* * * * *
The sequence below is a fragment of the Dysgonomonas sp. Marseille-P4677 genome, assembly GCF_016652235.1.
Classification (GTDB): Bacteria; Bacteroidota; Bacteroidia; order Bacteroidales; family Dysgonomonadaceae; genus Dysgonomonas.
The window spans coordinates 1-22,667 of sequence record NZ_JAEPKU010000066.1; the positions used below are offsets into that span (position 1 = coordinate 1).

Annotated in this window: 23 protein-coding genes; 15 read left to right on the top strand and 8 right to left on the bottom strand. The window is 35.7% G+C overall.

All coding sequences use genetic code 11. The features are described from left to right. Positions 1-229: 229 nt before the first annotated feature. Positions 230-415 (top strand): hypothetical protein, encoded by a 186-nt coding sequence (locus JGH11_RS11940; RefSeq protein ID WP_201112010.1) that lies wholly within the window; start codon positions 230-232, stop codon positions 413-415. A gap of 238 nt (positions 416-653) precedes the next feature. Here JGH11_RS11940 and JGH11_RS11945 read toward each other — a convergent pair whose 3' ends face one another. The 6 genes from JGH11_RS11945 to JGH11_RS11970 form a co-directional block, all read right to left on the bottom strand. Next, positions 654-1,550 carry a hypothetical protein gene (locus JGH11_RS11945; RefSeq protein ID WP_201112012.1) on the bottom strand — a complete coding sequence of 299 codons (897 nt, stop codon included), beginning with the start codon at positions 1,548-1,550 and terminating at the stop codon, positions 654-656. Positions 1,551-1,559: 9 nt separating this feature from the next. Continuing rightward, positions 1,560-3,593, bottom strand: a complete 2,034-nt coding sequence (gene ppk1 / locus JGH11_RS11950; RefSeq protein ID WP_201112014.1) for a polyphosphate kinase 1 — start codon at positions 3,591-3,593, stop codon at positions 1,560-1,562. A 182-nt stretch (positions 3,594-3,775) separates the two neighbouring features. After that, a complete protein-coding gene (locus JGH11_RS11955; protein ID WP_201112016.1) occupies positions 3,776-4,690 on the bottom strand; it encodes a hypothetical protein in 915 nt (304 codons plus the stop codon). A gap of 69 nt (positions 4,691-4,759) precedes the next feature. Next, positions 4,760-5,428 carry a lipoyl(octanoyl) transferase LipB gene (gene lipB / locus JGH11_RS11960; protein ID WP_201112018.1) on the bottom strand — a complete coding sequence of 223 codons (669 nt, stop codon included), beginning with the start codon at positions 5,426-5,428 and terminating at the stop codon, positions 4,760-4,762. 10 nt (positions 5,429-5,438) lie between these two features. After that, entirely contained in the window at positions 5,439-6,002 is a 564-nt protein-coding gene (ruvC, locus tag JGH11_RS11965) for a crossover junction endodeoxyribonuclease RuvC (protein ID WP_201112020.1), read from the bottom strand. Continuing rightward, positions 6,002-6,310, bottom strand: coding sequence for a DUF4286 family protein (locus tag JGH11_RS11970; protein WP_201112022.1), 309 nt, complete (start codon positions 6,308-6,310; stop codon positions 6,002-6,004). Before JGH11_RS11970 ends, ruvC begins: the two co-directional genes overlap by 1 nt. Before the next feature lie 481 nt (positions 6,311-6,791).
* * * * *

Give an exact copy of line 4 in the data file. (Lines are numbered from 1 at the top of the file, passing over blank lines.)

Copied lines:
Annotated in this window: 23 protein-coding genes; 15 read left to right on the top strand and 8 right to left on the bottom strand. The window is 35.7% G+C overall.